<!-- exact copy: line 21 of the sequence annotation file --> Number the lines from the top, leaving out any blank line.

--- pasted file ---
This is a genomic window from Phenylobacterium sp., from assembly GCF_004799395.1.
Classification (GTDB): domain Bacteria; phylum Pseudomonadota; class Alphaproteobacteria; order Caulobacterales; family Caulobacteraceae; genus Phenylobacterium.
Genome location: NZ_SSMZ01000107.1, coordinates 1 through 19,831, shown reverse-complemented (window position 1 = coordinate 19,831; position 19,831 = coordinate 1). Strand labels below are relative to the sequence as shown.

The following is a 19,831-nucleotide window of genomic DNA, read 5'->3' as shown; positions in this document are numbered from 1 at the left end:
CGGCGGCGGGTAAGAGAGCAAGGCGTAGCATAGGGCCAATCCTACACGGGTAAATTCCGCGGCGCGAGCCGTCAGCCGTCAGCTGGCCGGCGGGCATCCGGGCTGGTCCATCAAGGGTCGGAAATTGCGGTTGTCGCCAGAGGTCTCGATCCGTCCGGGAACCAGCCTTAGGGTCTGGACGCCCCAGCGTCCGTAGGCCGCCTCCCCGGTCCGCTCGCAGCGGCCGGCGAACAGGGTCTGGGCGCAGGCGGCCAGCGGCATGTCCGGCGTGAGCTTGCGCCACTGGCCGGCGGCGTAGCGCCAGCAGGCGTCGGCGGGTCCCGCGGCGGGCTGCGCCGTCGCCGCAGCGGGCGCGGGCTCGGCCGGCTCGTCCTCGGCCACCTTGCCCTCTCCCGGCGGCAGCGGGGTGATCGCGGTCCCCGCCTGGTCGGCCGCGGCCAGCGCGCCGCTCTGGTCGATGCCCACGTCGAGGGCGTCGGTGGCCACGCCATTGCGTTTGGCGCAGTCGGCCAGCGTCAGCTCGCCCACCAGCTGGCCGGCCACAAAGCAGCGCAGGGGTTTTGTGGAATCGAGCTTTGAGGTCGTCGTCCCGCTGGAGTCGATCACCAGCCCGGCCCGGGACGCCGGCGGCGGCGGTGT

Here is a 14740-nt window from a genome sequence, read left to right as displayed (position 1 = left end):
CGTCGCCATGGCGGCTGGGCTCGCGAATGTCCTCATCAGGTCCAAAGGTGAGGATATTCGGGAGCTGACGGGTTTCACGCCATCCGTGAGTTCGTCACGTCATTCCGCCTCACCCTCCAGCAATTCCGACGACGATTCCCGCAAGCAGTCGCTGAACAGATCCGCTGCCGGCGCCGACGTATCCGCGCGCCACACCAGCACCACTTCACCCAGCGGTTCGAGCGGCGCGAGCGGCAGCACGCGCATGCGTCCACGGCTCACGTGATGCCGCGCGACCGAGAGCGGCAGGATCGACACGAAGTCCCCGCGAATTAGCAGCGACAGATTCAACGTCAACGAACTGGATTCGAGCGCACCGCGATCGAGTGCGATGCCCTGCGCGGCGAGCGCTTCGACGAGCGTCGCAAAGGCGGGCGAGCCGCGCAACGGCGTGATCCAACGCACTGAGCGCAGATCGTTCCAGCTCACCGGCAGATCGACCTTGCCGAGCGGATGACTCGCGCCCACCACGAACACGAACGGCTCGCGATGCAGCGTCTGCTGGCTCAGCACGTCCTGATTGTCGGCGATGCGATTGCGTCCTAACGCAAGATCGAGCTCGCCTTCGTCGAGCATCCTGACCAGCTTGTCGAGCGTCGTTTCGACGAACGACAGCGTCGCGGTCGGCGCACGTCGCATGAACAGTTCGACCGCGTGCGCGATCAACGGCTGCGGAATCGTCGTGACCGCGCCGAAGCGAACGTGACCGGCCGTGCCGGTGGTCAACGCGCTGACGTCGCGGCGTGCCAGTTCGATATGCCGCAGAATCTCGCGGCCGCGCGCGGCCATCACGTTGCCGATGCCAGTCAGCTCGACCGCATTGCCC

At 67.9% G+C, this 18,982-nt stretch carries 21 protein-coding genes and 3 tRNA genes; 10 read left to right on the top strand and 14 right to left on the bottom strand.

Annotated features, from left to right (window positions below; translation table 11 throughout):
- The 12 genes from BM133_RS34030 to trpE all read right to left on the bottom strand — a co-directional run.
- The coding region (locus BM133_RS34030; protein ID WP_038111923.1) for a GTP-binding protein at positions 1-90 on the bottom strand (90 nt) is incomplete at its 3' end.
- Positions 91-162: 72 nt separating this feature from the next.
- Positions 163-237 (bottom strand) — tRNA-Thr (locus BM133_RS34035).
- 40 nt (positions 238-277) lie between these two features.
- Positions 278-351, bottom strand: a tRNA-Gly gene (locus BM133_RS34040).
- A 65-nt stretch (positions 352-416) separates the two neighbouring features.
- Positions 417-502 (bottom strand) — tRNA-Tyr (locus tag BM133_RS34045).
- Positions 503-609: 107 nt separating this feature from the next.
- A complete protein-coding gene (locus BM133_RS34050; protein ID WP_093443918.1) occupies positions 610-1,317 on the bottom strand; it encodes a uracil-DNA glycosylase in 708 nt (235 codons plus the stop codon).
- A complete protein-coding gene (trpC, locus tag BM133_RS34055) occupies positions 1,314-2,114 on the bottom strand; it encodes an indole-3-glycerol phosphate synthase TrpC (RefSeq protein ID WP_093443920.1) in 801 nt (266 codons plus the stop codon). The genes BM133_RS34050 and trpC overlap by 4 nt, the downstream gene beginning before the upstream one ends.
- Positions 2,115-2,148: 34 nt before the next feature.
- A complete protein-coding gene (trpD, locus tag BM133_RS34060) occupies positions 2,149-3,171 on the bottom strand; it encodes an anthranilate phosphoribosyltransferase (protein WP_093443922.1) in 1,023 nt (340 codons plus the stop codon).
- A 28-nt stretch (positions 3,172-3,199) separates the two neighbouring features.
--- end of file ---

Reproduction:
- Positions 2,115-2,148: 34 nt before the next feature.